These settings allow our powerlines to automatically turn off power within one-tenth of a second.
This can occur when there is a hazard, like a tree branch falling into a powerline.
These settings are in place in high fire-risk areas and some adjacent regions.
These settings are a proven wildfire prevention tool. In 2022, there was a 68% reduction in ignitions on EPSS-enabled powerlines.*
By stopping ignitions, we help prevent wildfires from starting and spreading.
If ignitions occur, the size of fires are much smaller thanks to EPSS. In 2022, there was a 99% decrease in acres impacted by ignitions, despite dry conditions.**
* CPUC-reportable ignitions in High Fire-Threat Districts on distribution powerlines (compared to the weather-normalized 2018-2020 average). ** As measured by fire size from electric distribution equipment (compared to the 2018-2020 average).
What to expect
These more-sensitive settings will be turned on when there is an increased wildfire risk. This is most likely from May to November, but wildfire risk may exist year-round in some areas.
EPSS will help keep you safe, but you may experience unexpected power outages.
We conduct a daily analysis to determine wildfire risk and if safety settings are needed to protect customers. If conditions do not meet the need, EPSS is turned off. This helps to prevent unnecessary outages.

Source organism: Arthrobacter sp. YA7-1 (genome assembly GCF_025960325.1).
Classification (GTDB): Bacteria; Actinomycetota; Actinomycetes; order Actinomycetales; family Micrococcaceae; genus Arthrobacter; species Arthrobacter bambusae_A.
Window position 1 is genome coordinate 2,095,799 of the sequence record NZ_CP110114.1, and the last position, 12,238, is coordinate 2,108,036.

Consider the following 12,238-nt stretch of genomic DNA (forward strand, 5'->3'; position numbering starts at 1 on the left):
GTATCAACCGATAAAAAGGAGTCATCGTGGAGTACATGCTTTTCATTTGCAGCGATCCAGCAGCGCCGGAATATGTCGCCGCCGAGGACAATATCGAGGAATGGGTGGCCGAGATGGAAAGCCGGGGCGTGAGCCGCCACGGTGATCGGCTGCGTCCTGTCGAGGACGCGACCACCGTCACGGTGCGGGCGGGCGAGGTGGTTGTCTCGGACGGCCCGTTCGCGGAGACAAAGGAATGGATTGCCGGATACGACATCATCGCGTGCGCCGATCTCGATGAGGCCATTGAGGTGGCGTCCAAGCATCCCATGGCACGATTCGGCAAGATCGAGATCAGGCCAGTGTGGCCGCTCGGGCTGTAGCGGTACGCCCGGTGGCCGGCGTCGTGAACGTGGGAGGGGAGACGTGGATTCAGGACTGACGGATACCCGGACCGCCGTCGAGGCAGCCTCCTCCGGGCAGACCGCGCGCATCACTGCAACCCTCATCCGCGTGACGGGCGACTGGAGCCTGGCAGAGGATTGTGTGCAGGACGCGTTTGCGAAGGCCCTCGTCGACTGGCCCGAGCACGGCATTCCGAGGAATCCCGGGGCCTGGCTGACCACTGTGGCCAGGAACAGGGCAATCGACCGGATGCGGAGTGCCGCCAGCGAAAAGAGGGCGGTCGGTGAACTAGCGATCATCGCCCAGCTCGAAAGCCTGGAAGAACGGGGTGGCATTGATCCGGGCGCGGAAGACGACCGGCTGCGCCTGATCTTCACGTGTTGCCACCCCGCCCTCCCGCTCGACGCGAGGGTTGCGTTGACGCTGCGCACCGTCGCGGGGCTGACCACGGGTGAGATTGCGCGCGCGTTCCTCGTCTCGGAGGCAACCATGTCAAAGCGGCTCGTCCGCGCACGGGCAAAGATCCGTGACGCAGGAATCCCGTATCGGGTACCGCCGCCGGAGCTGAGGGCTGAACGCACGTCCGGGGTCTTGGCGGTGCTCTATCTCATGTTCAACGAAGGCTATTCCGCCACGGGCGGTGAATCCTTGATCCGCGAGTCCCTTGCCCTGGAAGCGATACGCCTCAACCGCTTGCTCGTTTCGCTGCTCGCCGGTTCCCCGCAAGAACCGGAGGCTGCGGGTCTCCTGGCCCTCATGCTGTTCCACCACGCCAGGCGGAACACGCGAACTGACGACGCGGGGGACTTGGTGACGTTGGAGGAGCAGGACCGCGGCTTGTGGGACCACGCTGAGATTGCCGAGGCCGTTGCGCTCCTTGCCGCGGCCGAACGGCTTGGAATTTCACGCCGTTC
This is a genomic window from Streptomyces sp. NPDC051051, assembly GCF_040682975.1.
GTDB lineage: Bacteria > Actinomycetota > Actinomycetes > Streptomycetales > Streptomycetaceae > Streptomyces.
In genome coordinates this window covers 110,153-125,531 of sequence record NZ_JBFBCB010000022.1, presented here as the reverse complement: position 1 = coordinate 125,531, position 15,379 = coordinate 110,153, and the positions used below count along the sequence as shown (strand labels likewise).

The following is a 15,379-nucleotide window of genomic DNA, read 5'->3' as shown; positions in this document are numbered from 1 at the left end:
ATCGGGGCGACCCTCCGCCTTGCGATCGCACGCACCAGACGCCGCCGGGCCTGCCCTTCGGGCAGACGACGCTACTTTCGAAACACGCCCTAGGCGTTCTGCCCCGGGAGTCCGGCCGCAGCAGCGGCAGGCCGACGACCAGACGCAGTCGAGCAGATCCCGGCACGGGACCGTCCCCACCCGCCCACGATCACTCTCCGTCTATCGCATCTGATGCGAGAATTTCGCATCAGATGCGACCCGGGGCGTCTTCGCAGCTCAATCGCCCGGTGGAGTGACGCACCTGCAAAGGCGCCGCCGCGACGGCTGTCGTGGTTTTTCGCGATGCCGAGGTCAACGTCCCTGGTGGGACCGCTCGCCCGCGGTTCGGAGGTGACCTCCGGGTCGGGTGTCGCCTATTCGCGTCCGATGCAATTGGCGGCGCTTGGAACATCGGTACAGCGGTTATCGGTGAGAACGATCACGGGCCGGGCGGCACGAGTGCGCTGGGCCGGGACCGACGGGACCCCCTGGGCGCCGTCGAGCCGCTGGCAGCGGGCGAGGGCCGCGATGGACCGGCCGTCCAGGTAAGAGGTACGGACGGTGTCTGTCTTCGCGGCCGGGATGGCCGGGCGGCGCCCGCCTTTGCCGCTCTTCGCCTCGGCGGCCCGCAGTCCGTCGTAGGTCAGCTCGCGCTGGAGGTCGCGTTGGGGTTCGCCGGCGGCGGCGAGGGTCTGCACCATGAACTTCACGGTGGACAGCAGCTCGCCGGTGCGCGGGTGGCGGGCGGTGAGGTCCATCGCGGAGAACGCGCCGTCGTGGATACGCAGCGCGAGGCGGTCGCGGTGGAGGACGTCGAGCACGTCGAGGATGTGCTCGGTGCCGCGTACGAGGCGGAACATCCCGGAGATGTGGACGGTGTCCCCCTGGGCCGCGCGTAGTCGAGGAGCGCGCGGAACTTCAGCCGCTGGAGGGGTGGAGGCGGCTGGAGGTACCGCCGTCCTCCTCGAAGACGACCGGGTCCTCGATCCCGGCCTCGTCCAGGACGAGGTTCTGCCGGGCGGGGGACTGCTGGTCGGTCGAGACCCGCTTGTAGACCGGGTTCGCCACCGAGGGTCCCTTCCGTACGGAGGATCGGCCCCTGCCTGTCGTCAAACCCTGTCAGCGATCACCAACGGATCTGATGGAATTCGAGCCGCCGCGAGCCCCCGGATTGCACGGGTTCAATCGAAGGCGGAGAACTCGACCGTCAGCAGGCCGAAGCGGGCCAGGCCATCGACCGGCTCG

We do not expect these settings to impact customer bills.
Unexpected outages can happen for multiple reasons. This includes a branch hitting a powerline.
This could cause an outage on any powerline, including those without safety settings. EPSS-enabled powerlines help prevent wildfires by turning off power quicker.
In some cases, we may not be able to determine the cause of an outage.
Undetermined causes could be the result of something, like a branch or an animal, that contacted the powerline. Sometimes these hazards are no longer visible when our crews patrol to restore power.
We understand how disruptive it is for customers to lose power. That is why we are working hard to support our customers and communities and reduce the impact of outages. These efforts include providing:
Outages that result from these enhanced safety settings are not Public Safety Power Shutoffs (PSPS). PSPS outages are a last resort used to keep you safe. Customers will be notified before a PSPS takes place.
NOTE: If a powerline is on your property, we may need access to restore power. Please allow our technicians access to patrol. The sooner they can patrol, the sooner power will be restored.
How are we supporting customers during outages?
We work hard to reduce the impact of losing power by:
Providing portable batteries, generator and battery rebates, and backup power transfer meters
Notifying customers when an outage has occurred and when they can expect power to be restored
Using ground and air patrols for quicker restoration times
Optimizing device sensitivity and other related settings to minimize the size and duration of outages